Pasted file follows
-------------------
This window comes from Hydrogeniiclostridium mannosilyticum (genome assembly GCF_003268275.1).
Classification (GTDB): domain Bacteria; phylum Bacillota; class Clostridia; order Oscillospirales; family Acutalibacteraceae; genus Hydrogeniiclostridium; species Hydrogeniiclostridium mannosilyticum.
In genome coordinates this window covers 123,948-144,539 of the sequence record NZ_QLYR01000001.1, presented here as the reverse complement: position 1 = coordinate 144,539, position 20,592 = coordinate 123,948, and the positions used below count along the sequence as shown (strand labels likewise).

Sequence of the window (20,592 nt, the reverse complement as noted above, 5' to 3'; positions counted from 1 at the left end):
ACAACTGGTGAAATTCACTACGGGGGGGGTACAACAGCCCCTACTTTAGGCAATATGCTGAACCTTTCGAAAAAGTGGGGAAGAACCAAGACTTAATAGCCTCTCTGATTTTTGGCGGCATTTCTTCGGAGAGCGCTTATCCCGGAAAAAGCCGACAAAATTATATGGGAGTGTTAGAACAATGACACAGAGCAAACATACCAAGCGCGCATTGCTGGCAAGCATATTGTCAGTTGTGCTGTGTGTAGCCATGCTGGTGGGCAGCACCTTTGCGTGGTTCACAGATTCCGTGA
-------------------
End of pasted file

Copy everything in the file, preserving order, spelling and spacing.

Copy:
This window comes from Hydrogeniiclostridium mannosilyticum (genome assembly GCF_003268275.1).
Classification (GTDB): domain Bacteria; phylum Bacillota; class Clostridia; order Oscillospirales; family Acutalibacteraceae; genus Hydrogeniiclostridium; species Hydrogeniiclostridium mannosilyticum.
In genome coordinates this window covers 123,948-144,539 of the sequence record NZ_QLYR01000001.1, presented here as the reverse complement: position 1 = coordinate 144,539, position 20,592 = coordinate 123,948, and the positions used below count along the sequence as shown (strand labels likewise).

Sequence of the window (20,592 nt, the reverse complement as noted above, 5' to 3'; positions counted from 1 at the left end):
ACAACTGGTGAAATTCACTACGGGGGGGGTACAACAGCCCCTACTTTAGGCAATATGCTGAACCTTTCGAAAAAGTGGGGAAGAACCAAGACTTAATAGCCTCTCTGATTTTTGGCGGCATTTCTTCGGAGAGCGCTTATCCCGGAAAAAGCCGACAAAATTATATGGGAGTGTTAGAACAATGACACAGAGCAAACATACCAAGCGCGCATTGCTGGCAAGCATATTGTCAGTTGTGCTGTGTGTAGCCATGCTGGTGGGCAGCACCTTTGCGTGGTTCACAGATTCCGTGA